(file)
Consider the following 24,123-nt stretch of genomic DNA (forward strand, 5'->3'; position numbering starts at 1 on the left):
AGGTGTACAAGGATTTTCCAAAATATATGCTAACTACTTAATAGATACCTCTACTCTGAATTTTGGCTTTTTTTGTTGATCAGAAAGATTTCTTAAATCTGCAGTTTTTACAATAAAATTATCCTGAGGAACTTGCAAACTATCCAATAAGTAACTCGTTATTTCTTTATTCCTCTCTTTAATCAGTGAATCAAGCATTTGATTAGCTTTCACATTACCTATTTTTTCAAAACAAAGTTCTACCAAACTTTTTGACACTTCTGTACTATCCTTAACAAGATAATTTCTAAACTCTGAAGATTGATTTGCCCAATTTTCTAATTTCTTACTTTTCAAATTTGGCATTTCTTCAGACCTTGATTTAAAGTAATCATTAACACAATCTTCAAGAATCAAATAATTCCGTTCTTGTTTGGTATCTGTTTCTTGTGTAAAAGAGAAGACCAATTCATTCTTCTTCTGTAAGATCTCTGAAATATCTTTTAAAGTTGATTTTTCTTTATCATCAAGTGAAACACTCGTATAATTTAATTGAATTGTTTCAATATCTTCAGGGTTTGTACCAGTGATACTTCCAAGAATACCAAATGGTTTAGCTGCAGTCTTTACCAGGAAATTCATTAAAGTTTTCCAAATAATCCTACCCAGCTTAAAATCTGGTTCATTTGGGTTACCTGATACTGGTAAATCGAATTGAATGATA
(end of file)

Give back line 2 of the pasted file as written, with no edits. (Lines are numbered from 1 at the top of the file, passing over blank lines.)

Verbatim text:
AGGTGTACAAGGATTTTCCAAAATATATGCTAACTACTTAATAGATACCTCTACTCTGAATTTTGGCTTTTTTTGTTGATCAGAAAGATTTCTTAAATCTGCAGTTTTTACAATAAAATTATCCTGAGGAACTTGCAAACTATCCAATAAGTAACTCGTTATTTCTTTATTCCTCTCTTTAATCAGTGAATCAAGCATTTGATTAGCTTTCACATTACCTATTTTTTCAAAACAAAGTTCTACCAAACTTTTTGACACTTCTGTACTATCCTTAACAAGATAATTTCTAAACTCTGAAGATTGATTTGCCCAATTTTCTAATTTCTTACTTTTCAAATTTGGCATTTCTTCAGACCTTGATTTAAAGTAATCATTAACACAATCTTCAAGAATCAAATAATTCCGTTCTTGTTTGGTATCTGTTTCTTGTGTAAAAGAGAAGACCAATTCATTCTTCTTCTGTAAGATCTCTGAAATATCTTTTAAAGTTGATTTTTCTTTATCATCAAGTGAAACACTCGTATAATTTAATTGAATTGTTTCAATATCTTCAGGGTTTGTACCAGTGATACTTCCAAGAATACCAAATGGTTTAGCTGCAGTCTTTACCAGGAAATTCATTAAAGTTTTCCAAATAATCCTACCCAGCTTAAAATCTGGTTCATTTGGGTTACCTGATACTGGTAAATCGAATTGAATGATA